Senate Republicans have just confirmed Wendy Vitter, a highly controversial anti-abortion activist, to a lifetime appointment on the federal bench in Louisiana.
Vitter believes abortion causes cancer, and “promoted a brochure that links birth control to ‘violent death,'” as Vanity Fair reports.
Vitter is more commonly known as being the wife of former GOP Senator David Vitter, and standing beside him in 2007 as he confessed to having been caught in a prostitution scandal.
Before that, as Louisiana’s The Advocate reports, Wendy Vitter “proclaimed to reporters in 2000 while responding President Bill Clinton’s affair scandal that she would be ‘a lot more like Lorena Bobbitt than Hillary,’ referring to the Virginia woman who infamously severed her husband’s penis in 1993.”
The Advocate also notes that the American Bar Association “rated Vitter as ‘qualified’ but with a mark noting that the 15-member judicial panel wasn’t unanimous in that assessment and at least a minority of the group found her to be unqualified.”
The final Senate vote early Thursday afternoon was 52-45.
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Japan’s Hirohito ‘prevented from voicing remorse over war’
Japan's wartime emperor Hirohito wanted to express his regret and remorse shortly after World War II but the prime minister at the time stopped him, local media reported Tuesday, citing newly disclosed documents.
The 18 notebooks, written by Michiji Tajima, a top official at the Imperial Household Agency, featured dialogue between him and Hirohito between 1949 and 1953.
According to the documents, the emperor said in 1952: "No matter what, I really think I need to include the word remorse" in his planned speech to mark Japan's regaining of its independence later that year.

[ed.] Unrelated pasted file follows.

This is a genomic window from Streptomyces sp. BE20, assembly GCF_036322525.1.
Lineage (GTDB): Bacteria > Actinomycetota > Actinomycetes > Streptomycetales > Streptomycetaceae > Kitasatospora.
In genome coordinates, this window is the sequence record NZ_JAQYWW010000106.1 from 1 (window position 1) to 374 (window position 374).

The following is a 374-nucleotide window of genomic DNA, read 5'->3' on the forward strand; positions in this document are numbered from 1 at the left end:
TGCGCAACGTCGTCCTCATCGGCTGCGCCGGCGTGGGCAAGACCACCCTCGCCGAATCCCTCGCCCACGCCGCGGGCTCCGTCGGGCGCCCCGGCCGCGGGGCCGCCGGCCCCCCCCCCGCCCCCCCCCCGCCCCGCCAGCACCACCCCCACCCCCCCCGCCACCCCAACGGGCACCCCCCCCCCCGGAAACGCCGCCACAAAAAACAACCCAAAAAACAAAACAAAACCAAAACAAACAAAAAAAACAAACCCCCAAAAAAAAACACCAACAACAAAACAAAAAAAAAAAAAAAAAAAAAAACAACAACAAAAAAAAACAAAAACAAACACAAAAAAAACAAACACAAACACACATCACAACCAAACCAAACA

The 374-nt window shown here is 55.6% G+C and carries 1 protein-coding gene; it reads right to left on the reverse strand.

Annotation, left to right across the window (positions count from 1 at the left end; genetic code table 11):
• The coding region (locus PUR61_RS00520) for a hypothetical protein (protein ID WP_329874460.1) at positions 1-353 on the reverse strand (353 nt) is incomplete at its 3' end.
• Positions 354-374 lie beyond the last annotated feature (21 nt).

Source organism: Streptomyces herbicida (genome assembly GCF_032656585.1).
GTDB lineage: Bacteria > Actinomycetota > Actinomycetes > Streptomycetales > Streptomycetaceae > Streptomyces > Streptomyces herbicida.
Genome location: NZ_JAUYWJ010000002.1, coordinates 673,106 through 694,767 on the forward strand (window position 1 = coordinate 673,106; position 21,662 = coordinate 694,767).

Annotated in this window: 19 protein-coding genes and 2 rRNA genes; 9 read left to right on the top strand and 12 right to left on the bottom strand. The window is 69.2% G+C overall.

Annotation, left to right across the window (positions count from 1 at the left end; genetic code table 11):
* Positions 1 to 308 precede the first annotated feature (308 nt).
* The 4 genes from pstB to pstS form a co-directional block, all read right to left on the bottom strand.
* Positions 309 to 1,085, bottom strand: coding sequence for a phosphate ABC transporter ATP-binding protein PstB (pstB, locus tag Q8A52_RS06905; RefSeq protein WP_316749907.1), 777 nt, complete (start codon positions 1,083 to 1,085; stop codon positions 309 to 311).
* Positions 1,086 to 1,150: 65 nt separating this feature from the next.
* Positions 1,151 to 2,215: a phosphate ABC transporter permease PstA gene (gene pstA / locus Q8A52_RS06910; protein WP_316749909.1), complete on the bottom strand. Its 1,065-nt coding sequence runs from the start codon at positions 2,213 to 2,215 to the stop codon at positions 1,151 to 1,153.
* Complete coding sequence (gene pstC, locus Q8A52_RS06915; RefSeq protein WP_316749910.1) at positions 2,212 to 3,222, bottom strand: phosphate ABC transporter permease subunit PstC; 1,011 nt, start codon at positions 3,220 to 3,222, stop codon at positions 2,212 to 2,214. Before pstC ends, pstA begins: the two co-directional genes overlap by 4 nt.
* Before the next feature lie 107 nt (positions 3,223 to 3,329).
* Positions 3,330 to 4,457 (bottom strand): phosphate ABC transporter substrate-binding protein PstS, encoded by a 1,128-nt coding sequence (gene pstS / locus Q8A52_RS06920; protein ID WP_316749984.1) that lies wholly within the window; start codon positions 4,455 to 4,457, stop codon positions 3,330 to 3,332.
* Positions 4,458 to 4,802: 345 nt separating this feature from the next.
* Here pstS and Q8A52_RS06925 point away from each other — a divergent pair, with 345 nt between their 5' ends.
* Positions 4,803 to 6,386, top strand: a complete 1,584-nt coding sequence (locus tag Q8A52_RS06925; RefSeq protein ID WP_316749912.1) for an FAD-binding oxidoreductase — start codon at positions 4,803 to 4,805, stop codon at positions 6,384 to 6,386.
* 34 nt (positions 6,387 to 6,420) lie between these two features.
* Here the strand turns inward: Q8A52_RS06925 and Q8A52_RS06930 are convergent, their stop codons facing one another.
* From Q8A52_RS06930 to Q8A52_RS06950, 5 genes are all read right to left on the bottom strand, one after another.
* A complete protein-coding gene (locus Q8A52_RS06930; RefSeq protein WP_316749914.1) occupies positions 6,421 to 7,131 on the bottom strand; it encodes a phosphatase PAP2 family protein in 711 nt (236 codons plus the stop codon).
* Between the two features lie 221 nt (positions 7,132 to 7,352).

Hong Kong leader hopes peaceful rally presages ‘return to calm’
Hong Kong's embattled leader Carrie Lam on Tuesday said she hoped "calm" will prevail after a massive weekend march passed without clashes between police and demonstrators, but again refused to give ground to protester demands.
Hundreds of thousands of people marched through the heart of the city on Sunday in a show of peaceful protest after escalating street battles with police drew stark warnings from Beijing and threatened to undermine public support.
"On Sunday, many Hong Kong residents participated in a rally at Victoria Park that was largely peaceful," Chief Executive Carrie Lam said at a televised press conference.
US states ready antitrust probe of tech titans: report
Top prosecutors from a group of US states are readying a joint investigation into whether major technology firms have violated antitrust law, the Wall Street Journal reported Monday.
The alliance of state attorneys general could formally announce next month that they are delving into whether leading internet firms and technology platforms have used their clout to thwart competition, the Journal reported, citing unnamed people familiar with the matter.
The US Department of Justice last month announced it is reviewing "whether and how market-leading online platforms have achieved market power and are engaging in practices that have reduced competition, stifled innovation, or otherwise harmed consumers."